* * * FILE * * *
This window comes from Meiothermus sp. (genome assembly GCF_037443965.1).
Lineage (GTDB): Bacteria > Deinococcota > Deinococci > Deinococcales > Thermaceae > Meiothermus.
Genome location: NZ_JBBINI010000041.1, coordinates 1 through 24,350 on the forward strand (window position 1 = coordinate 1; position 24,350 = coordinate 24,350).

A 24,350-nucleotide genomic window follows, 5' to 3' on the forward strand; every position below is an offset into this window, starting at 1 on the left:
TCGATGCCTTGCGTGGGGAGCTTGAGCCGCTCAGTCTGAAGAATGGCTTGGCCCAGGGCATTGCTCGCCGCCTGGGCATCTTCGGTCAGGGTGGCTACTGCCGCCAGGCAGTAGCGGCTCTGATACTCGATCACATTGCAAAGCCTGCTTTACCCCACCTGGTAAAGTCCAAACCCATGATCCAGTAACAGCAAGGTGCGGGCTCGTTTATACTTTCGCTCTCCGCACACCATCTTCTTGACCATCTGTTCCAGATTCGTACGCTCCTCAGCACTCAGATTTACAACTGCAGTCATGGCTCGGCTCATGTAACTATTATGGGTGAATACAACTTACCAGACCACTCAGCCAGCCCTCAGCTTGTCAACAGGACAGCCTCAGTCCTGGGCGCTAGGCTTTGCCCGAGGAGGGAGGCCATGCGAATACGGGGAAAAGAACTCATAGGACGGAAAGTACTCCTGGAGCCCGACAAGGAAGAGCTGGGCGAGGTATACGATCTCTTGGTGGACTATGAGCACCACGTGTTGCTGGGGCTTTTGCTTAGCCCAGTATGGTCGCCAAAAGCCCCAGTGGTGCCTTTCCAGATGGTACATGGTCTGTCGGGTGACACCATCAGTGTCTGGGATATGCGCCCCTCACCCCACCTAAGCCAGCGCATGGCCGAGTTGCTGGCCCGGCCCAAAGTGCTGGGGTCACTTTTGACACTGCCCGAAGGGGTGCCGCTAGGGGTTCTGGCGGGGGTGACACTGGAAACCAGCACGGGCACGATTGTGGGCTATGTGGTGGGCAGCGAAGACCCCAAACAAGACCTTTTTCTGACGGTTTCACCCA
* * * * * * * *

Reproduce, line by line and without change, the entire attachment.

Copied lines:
This window comes from Meiothermus sp. (genome assembly GCF_037443965.1).
Lineage (GTDB): Bacteria > Deinococcota > Deinococci > Deinococcales > Thermaceae > Meiothermus.
Genome location: NZ_JBBINI010000041.1, coordinates 1 through 24,350 on the forward strand (window position 1 = coordinate 1; position 24,350 = coordinate 24,350).

A 24,350-nucleotide genomic window follows, 5' to 3' on the forward strand; every position below is an offset into this window, starting at 1 on the left:
TCGATGCCTTGCGTGGGGAGCTTGAGCCGCTCAGTCTGAAGAATGGCTTGGCCCAGGGCATTGCTCGCCGCCTGGGCATCTTCGGTCAGGGTGGCTACTGCCGCCAGGCAGTAGCGGCTCTGATACTCGATCACATTGCAAAGCCTGCTTTACCCCACCTGGTAAAGTCCAAACCCATGATCCAGTAACAGCAAGGTGCGGGCTCGTTTATACTTTCGCTCTCCGCACACCATCTTCTTGACCATCTGTTCCAGATTCGTACGCTCCTCAGCACTCAGATTTACAACTGCAGTCATGGCTCGGCTCATGTAACTATTATGGGTGAATACAACTTACCAGACCACTCAGCCAGCCCTCAGCTTGTCAACAGGACAGCCTCAGTCCTGGGCGCTAGGCTTTGCCCGAGGAGGGAGGCCATGCGAATACGGGGAAAAGAACTCATAGGACGGAAAGTACTCCTGGAGCCCGACAAGGAAGAGCTGGGCGAGGTATACGATCTCTTGGTGGACTATGAGCACCACGTGTTGCTGGGGCTTTTGCTTAGCCCAGTATGGTCGCCAAAAGCCCCAGTGGTGCCTTTCCAGATGGTACATGGTCTGTCGGGTGACACCATCAGTGTCTGGGATATGCGCCCCTCACCCCACCTAAGCCAGCGCATGGCCGAGTTGCTGGCCCGGCCCAAAGTGCTGGGGTCACTTTTGACACTGCCCGAAGGGGTGCCGCTAGGGGTTCTGGCGGGGGTGACACTGGAAACCAGCACGGGCACGATTGTGGGCTATGTGGTGGGCAGCGAAGACCCCAAACAAGACCTTTTTCTGACGGTTTCACCCA